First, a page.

3 WA businesses receive Boosting Female Founders grants

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Loran and Julie 2020 view health
Lorna Cook and Julie Adams of View Health - chemo@home, who received a grant. Image supplied.

Three female-led Western Australian startups have been announced as second-round recipients of the Federal Government’s Boosting Female Founders co-investment program.

View Health – chemo@home, Origio.farm and the Natural Food Emporium (previously Stocked Foods) collectively received just under $950,000 from the program.

This follows what could be described as a ‘chequered’ history (to put it midly) for the Boosting Female Founders (BFF) grant program. Last year, the first year of the grant, not a single WA female founder was awarded any grant money, from the 51 awardees (and 5 WA applicants that made it to round 2).

Startup WA was drawn to write a letter to the Minister concerned, at the time.

And then last year, in announcing who had gone through to round two, a spectacular administrative error emailed 1,800 round 1 applicants who were not successful into round 2, saying they had been successful. Whoops!

“It is utterly inconceivable that a grant program can be so poorly mismanaged,” noted Dr Josephine Muir of Noisy Guts at the time, a sentiment felt by many.

Now, six months after that episode, the final winners were revealed, leaving many in limbo for half a year.

The program

The Boosting Female Founders Initiative is designed to counter the lack of funding deals towards female-majority-owned and led startups. To be eligible, businesses must be at least 51% female-owned and led.

Bloomberg calculated that in 2021 only 2% of US venture capital went to female founders. Closer to home, Startup WA calculated that 92% of funding deals in 2020 went to male-only founded startups.

This is despite many successful female-led startups from both Western Australia and Australia. Example: the richest person under 40 in Australia is Melanie Perkins of Perth-founded Canva.

Round one (last year) saw $11.8 million go to 51 projects, with round two (this year’s cohort) receiving $11.6 million across 38 projects.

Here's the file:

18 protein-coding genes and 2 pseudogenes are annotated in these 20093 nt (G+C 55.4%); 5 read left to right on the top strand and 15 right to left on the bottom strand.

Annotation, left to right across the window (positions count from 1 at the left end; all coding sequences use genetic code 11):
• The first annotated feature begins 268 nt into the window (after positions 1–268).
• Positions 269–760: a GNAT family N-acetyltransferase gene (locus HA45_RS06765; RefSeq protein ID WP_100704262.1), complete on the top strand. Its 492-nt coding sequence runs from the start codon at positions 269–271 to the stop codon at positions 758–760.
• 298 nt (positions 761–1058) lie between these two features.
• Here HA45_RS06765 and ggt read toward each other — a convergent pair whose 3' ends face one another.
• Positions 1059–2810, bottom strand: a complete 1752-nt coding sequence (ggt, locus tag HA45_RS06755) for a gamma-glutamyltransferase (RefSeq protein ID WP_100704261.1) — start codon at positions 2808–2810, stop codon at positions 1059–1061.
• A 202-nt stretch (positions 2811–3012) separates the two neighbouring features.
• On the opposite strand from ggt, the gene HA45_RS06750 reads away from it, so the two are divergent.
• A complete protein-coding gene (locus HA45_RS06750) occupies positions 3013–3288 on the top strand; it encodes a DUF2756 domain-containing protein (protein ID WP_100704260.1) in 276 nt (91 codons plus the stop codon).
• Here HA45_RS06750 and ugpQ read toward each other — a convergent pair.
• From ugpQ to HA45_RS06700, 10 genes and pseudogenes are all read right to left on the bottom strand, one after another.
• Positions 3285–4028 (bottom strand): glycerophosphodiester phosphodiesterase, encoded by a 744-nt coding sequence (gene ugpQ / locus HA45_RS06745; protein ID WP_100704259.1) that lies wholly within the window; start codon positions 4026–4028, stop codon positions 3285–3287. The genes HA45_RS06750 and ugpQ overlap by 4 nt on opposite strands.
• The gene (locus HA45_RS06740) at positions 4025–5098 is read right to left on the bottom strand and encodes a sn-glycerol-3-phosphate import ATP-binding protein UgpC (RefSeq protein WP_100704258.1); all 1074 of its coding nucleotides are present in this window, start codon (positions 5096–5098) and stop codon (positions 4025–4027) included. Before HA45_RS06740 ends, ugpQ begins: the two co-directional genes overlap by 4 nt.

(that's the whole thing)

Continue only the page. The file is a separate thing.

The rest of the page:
When you consider the success rate for the second round was just 1.52% from over 2,500 applicants, it could be argued that this is the most competitive grant program in the country. Each will receive between $25,000 to $480,000, with the funds used to cover 50% of the cost of a specified project.

$944,107 of round two went to three WA-founded startups, which equates to about 8.12% of the total grants.

The recipients

Origo Farm’s remote weather station. Image supplied.

Annie Brox of Origio.farm said she found the process effective and supportive, adding she is impressed with AusIndustry.

Origio.farm is a leading industrial AgTech Internet of Things (IoT) company received $399,000 from the scheme to expand its farm monitoring products and services into the domestic market.

The Grant is helping us turbocharge our products,

I have to say AusIndustry is top class with their support of new innovations.

Annie Brox, speaking to Startup News

In 2019, the team also received a $375K Accelerating Commercialisation grant from the federal government.

Founded in 2013, View Health – chemo@home received $145,107 for the development and implementation of a technical platform that meets the surging demand for their niche home-based chemotherapy service delivery.

Julie Adams and Lorna Cook and their team of almost 100 staff have had to pivot not just to the pandemic-inflicted changes in the health environment over the past two years but also to the rise of medical consumerism that demands instant digital access.

“The grant will assist in the development and implementation of a very specific technical platform that will improve the ability of the company to respond to the surging demand for chemotherapy (and immunotherapy) to be given at-home,” Ms Adams told Startup News.

“We are grateful that grant opportunities such as this exist to assist female entrepreneurs such as us, to overcome the well-known disadvantages we face in getting access to finance and support to grow start-up companies.”

Lorna Cook

The Natural Food Emporium, Stocked Foods, received a $400,000 grant to establish a mill for Australian Grown Certified Organic Gluten-Free Flours. This will be the first of its kind in Australia.